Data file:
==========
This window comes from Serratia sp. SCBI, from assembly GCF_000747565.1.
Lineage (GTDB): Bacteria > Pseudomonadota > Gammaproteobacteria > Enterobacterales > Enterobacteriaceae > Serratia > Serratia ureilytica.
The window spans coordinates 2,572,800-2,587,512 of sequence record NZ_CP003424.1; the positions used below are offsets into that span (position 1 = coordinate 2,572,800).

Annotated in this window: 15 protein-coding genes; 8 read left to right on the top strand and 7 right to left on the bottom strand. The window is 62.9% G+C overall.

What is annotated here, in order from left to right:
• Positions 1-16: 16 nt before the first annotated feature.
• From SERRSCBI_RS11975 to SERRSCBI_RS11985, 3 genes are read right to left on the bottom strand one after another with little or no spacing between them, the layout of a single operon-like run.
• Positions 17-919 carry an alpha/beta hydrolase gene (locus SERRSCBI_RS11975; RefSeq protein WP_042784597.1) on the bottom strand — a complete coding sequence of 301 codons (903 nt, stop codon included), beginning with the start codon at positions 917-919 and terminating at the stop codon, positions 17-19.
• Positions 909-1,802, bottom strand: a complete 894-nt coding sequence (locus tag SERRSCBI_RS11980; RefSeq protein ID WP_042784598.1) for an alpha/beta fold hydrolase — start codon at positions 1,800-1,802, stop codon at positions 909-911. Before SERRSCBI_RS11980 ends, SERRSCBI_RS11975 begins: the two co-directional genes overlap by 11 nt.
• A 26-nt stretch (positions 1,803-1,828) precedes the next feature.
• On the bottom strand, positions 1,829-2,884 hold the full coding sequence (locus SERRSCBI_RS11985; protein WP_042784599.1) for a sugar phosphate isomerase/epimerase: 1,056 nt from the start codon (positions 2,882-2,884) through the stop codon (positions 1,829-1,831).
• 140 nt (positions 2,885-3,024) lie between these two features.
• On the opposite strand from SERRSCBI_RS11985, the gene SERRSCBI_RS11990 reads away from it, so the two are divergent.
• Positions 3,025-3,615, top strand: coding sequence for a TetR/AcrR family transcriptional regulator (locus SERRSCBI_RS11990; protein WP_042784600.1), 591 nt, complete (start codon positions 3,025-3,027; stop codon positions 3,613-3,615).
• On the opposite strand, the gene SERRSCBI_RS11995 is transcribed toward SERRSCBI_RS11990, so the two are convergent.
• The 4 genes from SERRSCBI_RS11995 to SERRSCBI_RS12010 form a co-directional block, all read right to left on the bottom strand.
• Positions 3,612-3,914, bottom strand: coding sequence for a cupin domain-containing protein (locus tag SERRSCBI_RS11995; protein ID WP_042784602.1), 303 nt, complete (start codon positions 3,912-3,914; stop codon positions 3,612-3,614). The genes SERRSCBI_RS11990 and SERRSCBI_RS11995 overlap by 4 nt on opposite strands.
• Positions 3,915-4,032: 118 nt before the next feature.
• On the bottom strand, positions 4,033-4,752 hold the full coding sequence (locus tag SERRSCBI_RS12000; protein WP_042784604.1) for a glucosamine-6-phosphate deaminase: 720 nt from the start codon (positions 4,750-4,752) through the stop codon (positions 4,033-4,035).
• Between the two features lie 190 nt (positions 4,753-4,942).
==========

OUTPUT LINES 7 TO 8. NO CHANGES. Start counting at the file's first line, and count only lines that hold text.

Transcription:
• From SERRSCBI_RS11975 to SERRSCBI_RS11985, 3 genes are read right to left on the bottom strand one after another with little or no spacing between them, the layout of a single operon-like run.
• Positions 17-919 carry an alpha/beta hydrolase gene (locus SERRSCBI_RS11975; RefSeq protein WP_042784597.1) on the bottom strand — a complete coding sequence of 301 codons (903 nt, stop codon included), beginning with the start codon at positions 917-919 and terminating at the stop codon, positions 17-19.